The period-plastic problem with DAME

We’re all busy re-thinking plastic bags and cotton buds in the wake of David Attenborough’s Planet II. But there’s one serious single-use plastic offender that’s received much less attention, and that’s periods. Women have been having periods since the start of time, so why are we only just starting to talk about it?

Just take a minute to consider the magnitude of waste the period category currently contributes: every year 100 billion period products are thrown away globally, most of which are single-use and cannot be recycled. That’s enough waste to circle our planet 250 times.  

Did you know that the average sanitary pad contains up to 90% plastic - the equivalent of 4 plastic bags?

Then there’s tampons. Most contain 5% plastic and that doesn’t even include the applicator. In the UK alone we get through 1.3 billion single-use applicators every year, most of which are pure plastic. Even cardboard applicators are often coated in plastic and cannot be recycled.  

The average woman uses 12,000 disposable period products in her lifetime. This vast amount of plastic waste is accompanied by a myriad of health risks from using plastic products in such intimate areas. To make matters worse, it’s estimated that every day in the UK 700,000 pantyliners, 2.5 million tampons and 1.4 million period pads are flushed down British loos. These end up in our oceans and are the 5th most common plastic to wash up on UK beaches. The impact spreads well beyond the bathroom, and for once being 5th is not something to be proud of.

Major brands use the language of shame and discretion and we’re made to feel embarrassed about our periods. As a consequence, we’re discouraged from opening up, even among friends or family. So, many of us default to the same product month on month without question. A lack of industry transparency doesn’t help.

Period brands aren’t required to disclose their ingredients, leaving us in the dark about what we’re really using. 

These mainstream products that we’re candidly throwing away without much thought are manufactured from synthetic materials often treated with harsh chemicals - like bleach, dyes, glues & fragrance. Is ignorance really bliss when it comes to putting chemicals into one of the most absorbent parts of our bodies? There are many of us assuming that the pads and tampons we devote ourselves to are made from pure, natural cotton. Sadly, that’s not the case. 

The good news is that after centuries of being shrouded in shame and fear, the discourse around periods is slowly starting to change too. Combined with our growing environmental consciousness, we’re starting to demand more of our period product choices. According to Mintel, half of women are now concerned about the environmental impact of their period products (a 7 fold increase from 2016) and the impact of this is strong.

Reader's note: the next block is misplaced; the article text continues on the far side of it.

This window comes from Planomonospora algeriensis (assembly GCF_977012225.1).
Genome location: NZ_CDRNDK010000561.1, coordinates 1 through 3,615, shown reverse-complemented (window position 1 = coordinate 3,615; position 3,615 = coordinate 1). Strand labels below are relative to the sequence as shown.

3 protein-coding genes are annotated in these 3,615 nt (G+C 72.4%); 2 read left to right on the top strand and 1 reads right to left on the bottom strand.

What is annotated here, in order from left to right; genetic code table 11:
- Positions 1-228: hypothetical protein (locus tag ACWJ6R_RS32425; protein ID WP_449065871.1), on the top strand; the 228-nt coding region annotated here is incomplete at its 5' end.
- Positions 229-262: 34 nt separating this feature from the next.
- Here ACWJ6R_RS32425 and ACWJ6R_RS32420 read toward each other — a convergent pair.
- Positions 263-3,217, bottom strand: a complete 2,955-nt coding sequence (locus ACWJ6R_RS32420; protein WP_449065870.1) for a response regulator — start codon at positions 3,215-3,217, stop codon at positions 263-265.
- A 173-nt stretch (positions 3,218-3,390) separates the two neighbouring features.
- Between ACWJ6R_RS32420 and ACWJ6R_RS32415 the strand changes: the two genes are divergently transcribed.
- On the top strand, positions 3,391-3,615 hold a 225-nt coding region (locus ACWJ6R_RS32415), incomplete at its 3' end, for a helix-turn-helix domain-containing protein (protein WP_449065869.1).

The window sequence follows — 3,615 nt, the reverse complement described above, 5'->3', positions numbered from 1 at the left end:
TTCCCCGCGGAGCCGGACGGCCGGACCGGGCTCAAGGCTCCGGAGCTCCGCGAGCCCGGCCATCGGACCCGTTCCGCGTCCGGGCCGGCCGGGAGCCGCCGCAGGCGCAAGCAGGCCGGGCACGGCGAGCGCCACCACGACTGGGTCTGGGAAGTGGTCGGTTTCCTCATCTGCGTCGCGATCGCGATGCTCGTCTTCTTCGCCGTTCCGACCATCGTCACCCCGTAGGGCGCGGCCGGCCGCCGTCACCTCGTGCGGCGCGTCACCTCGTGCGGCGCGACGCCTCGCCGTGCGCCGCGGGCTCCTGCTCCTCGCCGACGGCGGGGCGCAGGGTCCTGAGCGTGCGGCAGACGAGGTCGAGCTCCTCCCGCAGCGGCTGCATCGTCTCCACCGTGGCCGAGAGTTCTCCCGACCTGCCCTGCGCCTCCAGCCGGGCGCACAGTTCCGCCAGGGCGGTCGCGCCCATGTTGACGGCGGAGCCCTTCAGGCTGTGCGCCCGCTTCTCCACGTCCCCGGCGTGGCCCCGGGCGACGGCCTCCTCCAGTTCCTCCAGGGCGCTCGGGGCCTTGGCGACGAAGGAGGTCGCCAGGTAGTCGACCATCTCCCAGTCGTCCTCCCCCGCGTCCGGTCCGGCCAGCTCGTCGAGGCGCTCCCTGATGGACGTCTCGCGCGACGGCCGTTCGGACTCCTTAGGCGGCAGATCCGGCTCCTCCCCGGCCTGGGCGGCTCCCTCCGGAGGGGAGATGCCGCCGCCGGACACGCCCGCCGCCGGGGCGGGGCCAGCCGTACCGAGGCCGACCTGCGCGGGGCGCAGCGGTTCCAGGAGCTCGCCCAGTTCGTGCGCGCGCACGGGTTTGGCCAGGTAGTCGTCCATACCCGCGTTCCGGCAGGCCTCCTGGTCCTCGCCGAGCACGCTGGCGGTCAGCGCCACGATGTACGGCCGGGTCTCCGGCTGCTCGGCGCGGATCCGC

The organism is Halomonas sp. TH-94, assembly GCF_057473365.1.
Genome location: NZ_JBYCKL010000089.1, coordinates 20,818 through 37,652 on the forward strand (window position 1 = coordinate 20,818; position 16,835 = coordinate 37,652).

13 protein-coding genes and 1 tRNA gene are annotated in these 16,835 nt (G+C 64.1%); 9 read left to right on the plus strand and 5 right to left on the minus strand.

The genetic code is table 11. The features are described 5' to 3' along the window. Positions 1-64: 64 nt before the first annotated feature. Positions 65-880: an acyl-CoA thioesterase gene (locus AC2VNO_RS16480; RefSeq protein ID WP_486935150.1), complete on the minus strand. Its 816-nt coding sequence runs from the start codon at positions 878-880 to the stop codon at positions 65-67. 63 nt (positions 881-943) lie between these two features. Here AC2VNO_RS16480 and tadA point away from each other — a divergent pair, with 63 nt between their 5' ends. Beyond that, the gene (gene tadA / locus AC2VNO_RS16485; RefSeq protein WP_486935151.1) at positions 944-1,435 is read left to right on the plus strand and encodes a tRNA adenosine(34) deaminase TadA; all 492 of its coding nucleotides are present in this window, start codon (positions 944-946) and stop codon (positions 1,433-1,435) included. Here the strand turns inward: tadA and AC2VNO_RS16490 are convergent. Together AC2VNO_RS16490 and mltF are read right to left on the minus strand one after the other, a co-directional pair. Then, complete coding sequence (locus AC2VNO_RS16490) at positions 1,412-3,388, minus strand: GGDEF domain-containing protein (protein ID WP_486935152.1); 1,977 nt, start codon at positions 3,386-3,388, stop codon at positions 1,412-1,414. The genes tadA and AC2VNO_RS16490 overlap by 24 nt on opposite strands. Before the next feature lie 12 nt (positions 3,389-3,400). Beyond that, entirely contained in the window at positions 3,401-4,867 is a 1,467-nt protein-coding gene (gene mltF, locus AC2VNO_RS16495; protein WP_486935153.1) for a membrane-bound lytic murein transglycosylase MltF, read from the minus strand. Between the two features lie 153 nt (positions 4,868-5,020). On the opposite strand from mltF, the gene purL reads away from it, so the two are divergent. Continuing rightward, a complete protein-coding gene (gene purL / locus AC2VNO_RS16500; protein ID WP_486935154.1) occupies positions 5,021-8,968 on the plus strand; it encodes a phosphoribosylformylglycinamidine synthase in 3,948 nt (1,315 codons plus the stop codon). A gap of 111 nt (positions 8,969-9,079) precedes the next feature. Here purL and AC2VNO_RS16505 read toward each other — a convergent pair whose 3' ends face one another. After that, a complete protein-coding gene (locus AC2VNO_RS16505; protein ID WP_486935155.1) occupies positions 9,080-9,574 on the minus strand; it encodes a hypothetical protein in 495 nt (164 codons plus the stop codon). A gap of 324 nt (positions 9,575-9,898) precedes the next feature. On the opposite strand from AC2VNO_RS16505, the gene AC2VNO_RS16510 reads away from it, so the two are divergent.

D in hand 

Last year, #plasticfreeperiods trended on Twitter and various plastic-free period petitions have attracted over 100,000 signatures. Recently, Sainsbury’s announced the cessation of both sales and production of their own brand plastic-applicator tampons. Not to mention period literature such as Maisie Hill’s Period Power and Emma Barnett’s Period appearing on mainstream bookshelves for the first time. A step in the right direction, but is it enough? 

Fortunately, innovation is popping up in the period space for the first time in decades. There is now an array of different sustainable products meaning women finally having growing choice. And let’s face it, given every body, and every period, is unique, this sense of choice is so crucial.  

For example, tampons: in contrast to the synthetic tampons pushed by major brands, you can now find 100% organic tampons. At DAME we offer nothing but natural cotton. Our tampons are toxin free, hypoallergenic, and biodegradable. For applicator fans, we’ve also created the world's first reusable tampon applicator, called D.  Built to last for decades, and easy to clean due to self-sanitising technology, D sets you up for a confident, convenient switch to a sustainable period. 

Other options include: Menstrual Cups, Reusable Cloth Pads or Period Pants. 

If we talk more openly about our periods, interrogate our period product choices and demand more from big brands, we can turn the tide on period plastic. Embrace the freedom of a more sustainable, healthier period because at the end of the day, while we can choose to decline that plastic straw, or say no to that disposable coffee cup, we can’t choose whether or not to deal with our period each month.  We need to act now - there’s no time to waste.  


Learn more about DAME's commitment to sustainability and creating a greener bathroom on their website, or follow their journey on Instagram.

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